Scientist: Henry Ajder

Henry Ajder ESMH ScientistHenry Ajder is Head of Communications and Research Analysis at Deeptrace, a Dutch start-up that is working on building an anti-virus for deepfakes, powered by deep learning technologies for detecting and understanding fake audiovisual media.
He is the lead author of Deeptrace’s pioneering report entitled ‘The State of Deepfakes’ and writes for Tracer, an acclaimed weekly newsletter covering the latest developments in deepfakes, disinformation, and emerging cyberthreats.
Previously, Henry has worked as a researcher for Nesta’s Technology Futures programme, and holds a Master of Philosophy from Queens’ College, University of Cambridge.

Deepfake Face Manipulation of Asian Male

Henry Ajder: “We need to make finding and accessing these tools as difficult as possible”

In 2019, you released a report which found that 96 % of all deepfakes produced depict some kind of image abuse. What has changed since then? Back then, no one really knew what the deepfake landscape looked like. Our report, The State of Deepfakes, was the first research that mapped it comprehensively. One of the most ...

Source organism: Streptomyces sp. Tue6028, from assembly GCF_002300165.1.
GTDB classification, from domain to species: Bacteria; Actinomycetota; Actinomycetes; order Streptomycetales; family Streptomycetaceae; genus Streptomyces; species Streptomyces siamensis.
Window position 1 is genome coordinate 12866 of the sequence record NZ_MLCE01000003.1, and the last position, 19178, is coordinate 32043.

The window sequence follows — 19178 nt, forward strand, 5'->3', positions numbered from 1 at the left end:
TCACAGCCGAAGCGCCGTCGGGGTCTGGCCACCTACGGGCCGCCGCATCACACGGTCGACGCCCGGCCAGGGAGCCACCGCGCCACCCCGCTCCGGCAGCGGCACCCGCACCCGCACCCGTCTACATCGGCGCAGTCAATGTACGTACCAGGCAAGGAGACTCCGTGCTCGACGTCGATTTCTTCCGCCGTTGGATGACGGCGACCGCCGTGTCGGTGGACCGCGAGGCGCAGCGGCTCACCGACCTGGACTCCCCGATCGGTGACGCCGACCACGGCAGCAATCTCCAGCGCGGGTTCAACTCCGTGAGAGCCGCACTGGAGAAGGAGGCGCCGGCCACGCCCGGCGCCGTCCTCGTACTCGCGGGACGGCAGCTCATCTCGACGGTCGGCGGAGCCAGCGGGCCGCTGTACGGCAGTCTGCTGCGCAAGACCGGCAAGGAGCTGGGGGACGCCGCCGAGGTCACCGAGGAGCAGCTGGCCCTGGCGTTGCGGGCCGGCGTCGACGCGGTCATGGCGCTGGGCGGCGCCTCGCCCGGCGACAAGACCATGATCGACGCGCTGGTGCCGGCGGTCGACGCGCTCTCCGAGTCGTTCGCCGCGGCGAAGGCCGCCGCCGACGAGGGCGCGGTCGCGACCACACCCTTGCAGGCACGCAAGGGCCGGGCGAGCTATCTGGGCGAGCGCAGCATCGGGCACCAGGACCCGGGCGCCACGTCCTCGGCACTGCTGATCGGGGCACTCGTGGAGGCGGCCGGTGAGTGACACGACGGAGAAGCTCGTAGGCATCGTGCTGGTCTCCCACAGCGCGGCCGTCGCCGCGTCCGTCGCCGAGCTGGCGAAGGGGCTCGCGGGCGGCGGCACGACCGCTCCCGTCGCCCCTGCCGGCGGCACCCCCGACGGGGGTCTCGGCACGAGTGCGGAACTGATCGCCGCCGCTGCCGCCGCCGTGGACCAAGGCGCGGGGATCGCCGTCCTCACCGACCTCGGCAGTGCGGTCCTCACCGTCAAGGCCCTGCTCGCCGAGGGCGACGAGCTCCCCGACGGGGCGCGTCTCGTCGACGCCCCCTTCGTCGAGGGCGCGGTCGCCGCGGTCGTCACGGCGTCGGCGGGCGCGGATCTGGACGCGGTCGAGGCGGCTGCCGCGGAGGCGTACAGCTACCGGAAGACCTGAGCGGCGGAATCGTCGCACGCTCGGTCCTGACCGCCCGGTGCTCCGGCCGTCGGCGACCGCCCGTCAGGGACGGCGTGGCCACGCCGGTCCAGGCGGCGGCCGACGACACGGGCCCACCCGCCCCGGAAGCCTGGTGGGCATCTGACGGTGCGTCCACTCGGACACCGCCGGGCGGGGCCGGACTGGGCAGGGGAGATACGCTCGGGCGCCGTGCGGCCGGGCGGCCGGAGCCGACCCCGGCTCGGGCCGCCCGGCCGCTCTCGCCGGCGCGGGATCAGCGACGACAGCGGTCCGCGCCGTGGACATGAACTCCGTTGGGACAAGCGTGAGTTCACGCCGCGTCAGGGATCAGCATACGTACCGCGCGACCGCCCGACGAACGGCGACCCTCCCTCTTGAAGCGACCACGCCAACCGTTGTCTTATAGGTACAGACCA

Deepfake Face Manipulation of Asian Male

Fighting abusive deepfakes: the need for a multi-layered action plan

Deepfake videos herald some promise for the media industry, but at present they are mostly used for malicious purposes including the production of non-consensual pornography. The law is failing to protect victims as it struggles to keep pace with technological advances.

A scientist’s opinion : Interview with Henry Ajder about Deepfakes

A scientist’s opinion : Interview with Henry Ajder about Deepfakes

The key point I would make about regulating deepfakes is that, in some cases, new laws may be needed, but much of the harm deepfakes cause is covered by existing laws, or could be covered by amending existing laws.

Deepfakes shallowfakes and speech synthesis tackling audiovisual manipulation

Deepfakes, shallowfakes and speech synthesis: tackling audiovisual manipulation

Despite alarmist news stories about deepfakes heralding the end of democracy or truth itself, the technology – for better or worse – is far from perfect, which suggests that there is still a window of opportunity to prepare society, institutions and regulatory frameworks for the moment it is.